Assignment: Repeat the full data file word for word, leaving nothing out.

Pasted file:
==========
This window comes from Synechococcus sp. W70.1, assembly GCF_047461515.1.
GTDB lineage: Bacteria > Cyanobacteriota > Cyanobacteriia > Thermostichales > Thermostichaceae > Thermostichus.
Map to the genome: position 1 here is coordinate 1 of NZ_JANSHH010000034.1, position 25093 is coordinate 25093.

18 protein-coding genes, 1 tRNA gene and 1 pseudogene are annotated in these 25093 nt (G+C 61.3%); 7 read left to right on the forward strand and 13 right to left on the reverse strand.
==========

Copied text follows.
This window comes from Synechococcus sp. W70.1, assembly GCF_047461515.1.
GTDB lineage: Bacteria > Cyanobacteriota > Cyanobacteriia > Thermostichales > Thermostichaceae > Thermostichus.
Map to the genome: position 1 here is coordinate 1 of NZ_JANSHH010000034.1, position 25093 is coordinate 25093.

18 protein-coding genes, 1 tRNA gene and 1 pseudogene are annotated in these 25093 nt (G+C 61.3%); 7 read left to right on the forward strand and 13 right to left on the reverse strand.